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ELECTION 2022

Vet all aspirants making big promises on campaign trail

OPINION
By Koki Muli | Jan 22nd 2022 | 3 min read

Kenyans gather in a political rally.

I watched a video clip in which the late President Mwalimu Julius Nyerere is asking presidential candidates why they are running for State House, with some even willing to bribe or corrupt voters to get there.

He wonders whether they know what a burden it is to see the suffering citizens knowing that they expect the president to improve their lives; and concludes that clean people do not rush to State House like that and if they do, you need to be very afraid.

Watching our political campaigns today, one doesn’t get that sense of humility, feeling the suffering of your citizens and carrying the “burden” of their needs and aspirations demonstrated by our presidential candidates.

One gets a sense of urgency to get to State House by any means… there is much-unverified information and grandiose promises being flung all over by aspirants but citizens seem to revel in these promises of a better tomorrow and much largesse.

But then why do voters and supporters accept these promises they know their candidates won’t fulfil? How realistic are these promises?

Why don’t we want to vet and analyse our candidates? Why do we defend them when we know they are lying even when they are making dangerous and inciting utterances?

At the beginning of the political campaigns season, aspirants demonstrated some level of restraint even some respect for each other and for their supporters. Now, most of them cannot communicate their agenda or vision for Kenya without insulting or cajoling their opponents.

They are no longer pretending to critically analyse each other’s agendas and their shortfalls, now they engage in personal attacks.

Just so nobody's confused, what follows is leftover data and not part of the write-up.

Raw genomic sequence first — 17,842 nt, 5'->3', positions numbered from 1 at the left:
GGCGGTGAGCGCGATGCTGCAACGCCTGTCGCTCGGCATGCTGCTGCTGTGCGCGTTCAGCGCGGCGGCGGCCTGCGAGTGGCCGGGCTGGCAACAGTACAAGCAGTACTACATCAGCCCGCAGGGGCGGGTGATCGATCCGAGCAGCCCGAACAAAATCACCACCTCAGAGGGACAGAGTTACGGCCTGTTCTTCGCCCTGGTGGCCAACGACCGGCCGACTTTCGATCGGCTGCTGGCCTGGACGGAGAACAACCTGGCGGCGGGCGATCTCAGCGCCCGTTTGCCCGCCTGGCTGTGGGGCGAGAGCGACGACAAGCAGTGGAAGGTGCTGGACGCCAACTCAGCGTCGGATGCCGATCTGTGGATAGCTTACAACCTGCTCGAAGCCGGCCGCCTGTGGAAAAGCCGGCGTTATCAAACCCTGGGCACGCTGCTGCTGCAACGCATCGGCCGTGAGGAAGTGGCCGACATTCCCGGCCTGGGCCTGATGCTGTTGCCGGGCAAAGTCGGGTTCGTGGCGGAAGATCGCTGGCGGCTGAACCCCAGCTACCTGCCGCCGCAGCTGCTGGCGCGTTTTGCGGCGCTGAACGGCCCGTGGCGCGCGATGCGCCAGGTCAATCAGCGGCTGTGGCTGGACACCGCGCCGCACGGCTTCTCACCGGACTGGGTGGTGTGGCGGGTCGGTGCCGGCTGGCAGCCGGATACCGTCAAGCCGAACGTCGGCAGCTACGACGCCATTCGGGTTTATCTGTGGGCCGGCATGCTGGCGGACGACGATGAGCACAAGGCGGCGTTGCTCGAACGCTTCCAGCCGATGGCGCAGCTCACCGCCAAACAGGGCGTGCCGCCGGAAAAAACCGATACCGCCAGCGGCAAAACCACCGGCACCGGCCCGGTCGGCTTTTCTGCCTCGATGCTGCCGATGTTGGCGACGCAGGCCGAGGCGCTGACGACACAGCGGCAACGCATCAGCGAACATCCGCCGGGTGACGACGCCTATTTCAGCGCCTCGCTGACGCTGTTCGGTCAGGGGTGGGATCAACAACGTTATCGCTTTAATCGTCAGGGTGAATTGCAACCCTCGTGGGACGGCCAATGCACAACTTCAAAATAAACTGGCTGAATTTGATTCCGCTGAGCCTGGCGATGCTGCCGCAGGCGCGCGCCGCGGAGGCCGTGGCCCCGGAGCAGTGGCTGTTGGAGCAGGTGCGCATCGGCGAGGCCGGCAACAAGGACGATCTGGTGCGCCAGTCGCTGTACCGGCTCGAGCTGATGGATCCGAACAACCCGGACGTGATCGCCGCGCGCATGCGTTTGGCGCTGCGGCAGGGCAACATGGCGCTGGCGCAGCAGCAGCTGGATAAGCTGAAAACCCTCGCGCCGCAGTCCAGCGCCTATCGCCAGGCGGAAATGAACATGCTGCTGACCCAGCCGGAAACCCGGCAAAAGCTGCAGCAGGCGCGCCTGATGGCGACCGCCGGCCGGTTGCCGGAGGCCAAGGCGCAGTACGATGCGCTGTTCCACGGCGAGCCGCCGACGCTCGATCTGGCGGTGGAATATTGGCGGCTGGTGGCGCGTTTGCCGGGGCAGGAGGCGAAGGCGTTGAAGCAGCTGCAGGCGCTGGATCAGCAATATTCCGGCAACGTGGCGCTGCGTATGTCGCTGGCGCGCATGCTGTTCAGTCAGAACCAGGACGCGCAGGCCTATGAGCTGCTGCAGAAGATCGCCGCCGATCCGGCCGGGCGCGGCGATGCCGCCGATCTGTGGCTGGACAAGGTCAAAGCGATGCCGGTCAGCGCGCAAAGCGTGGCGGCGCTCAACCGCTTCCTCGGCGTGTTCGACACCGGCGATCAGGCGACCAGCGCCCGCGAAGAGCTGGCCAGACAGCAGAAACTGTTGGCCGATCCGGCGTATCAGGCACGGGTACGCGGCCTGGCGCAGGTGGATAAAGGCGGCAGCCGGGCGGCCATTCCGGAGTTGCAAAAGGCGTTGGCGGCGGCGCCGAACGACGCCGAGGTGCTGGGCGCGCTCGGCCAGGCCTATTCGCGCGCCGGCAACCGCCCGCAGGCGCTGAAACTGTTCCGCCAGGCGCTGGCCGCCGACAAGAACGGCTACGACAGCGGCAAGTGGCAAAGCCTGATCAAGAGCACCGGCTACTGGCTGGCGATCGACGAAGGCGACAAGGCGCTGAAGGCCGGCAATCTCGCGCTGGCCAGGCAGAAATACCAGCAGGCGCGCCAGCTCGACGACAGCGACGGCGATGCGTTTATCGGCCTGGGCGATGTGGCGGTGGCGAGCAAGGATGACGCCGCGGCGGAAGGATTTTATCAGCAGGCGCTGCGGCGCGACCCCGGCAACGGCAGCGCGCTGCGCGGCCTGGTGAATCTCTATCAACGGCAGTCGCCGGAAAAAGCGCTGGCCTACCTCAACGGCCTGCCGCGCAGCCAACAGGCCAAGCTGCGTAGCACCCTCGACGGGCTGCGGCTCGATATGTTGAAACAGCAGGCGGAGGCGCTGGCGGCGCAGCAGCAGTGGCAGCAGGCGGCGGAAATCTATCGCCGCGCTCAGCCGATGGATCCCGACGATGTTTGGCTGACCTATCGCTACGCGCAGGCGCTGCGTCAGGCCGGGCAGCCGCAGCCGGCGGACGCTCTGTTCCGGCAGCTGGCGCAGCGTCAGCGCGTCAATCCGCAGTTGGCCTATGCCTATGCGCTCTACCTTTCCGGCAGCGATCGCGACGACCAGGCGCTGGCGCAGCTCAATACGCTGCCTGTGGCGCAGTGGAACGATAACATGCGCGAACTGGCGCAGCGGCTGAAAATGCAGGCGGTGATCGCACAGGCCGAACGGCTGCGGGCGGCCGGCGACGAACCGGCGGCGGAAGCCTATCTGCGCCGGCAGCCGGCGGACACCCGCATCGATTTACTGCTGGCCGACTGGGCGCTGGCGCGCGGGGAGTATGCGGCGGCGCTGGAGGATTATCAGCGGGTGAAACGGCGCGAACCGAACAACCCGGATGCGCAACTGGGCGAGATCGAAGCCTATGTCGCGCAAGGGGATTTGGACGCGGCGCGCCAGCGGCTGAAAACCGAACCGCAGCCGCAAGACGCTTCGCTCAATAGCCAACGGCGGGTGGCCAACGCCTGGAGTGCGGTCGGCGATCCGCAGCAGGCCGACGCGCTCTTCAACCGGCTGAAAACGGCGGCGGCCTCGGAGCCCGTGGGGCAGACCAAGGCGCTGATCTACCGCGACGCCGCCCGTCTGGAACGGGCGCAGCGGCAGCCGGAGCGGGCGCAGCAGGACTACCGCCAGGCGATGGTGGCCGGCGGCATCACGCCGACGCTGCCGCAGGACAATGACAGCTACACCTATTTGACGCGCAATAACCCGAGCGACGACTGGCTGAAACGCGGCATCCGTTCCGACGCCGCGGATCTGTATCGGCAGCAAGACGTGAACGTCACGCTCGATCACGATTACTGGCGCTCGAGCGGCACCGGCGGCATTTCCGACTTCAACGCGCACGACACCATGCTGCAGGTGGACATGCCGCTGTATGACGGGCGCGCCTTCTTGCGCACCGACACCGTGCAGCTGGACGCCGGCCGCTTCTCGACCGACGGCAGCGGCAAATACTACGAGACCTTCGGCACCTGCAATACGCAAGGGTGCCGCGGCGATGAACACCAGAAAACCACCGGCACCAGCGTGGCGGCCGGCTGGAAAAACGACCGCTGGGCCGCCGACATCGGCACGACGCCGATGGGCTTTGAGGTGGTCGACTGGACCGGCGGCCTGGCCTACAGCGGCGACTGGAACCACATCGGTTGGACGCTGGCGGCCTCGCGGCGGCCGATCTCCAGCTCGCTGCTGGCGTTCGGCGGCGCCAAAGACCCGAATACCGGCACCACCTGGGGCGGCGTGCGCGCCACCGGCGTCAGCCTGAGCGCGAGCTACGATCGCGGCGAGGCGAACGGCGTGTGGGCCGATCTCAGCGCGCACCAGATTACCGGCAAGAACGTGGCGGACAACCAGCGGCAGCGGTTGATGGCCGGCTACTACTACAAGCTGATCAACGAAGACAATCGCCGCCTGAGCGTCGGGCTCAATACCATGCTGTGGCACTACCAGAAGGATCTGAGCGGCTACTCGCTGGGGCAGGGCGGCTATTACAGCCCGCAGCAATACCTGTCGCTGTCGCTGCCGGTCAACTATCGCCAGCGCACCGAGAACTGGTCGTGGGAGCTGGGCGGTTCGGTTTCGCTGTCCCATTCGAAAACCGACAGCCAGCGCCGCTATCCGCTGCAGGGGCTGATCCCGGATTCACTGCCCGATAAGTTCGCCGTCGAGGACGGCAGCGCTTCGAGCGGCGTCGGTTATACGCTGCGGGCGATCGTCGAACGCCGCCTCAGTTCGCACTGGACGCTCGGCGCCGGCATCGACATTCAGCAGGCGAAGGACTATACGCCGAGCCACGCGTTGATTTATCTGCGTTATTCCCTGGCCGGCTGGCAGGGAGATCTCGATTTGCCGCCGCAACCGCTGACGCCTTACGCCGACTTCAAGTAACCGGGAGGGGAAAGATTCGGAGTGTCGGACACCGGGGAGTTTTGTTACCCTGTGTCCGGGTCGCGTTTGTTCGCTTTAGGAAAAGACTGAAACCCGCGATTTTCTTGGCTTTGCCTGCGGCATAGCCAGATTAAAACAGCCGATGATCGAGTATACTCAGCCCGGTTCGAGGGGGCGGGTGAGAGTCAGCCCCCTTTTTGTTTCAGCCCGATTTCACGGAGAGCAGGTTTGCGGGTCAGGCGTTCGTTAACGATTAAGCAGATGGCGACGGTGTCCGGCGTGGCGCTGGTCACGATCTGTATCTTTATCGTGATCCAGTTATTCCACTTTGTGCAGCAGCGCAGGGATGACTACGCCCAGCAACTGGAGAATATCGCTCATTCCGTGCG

It is becoming hard, even sad to watch leaders in political rallies. We expect them to demonstrate some integrity but their utterances instead demonstrate that we cannot trust them.

Can one say honesty that what we hear and see daily inspire confidence? Are these leaders reliable and likely to follow through with what they say they will do? Some promises require billions of shillings to implement; and we know our economy has suffered greatly from effects of the Covid-19 pandemic and tax-payers are literally overwhelmed.

Do these aspirants have ability to see the bigger picture – have a genuine vision for Kenya and communicate that vision effectively? Has any of them admitted that they will need help to achieve their vision? Has any one of them given us a formula for wealth creation?

All of them seem focused on spending. But where will the resources come from? More taxation for us? Why are we not calling their bluff and focusing on serious ways of vetting them and demanding the truth?

We need to begin a serious dialogue with our aspirants and put them to task each time they promise us heaven; we need to demand answers by asking them how they will achieve what they are promising.

A good leader is mission-driven and genuinely interested and invested in our welfare and interests; one who inspires and drives loyalty and trust, and brings clarity; a creative problem-solver and a peace-maker.

A great leader inspires hope, helps others build resilience and brings out the best in people by inspiring them to want to be better human beings and to shape the world around them in a positive way. A great leader is reliable and has a sense of responsibility and dependability based on values.

When you go out to a political rally, please ask yourself if the person making those promises is responsible, cares for you and can be dependent on.

If they can, turn around and go register to vote for them; whatever the case go register to vote because you might just be the solution to many if you present yourself as an alternative candidate to the one lying to you by making promises you know can’t be delivered. Whatever you do, arm yourself with a voter’s card.

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Kenya has gone through a lot and for that it must have much to show for it, some of the behaviours that have cost us in the past keep being repeated.

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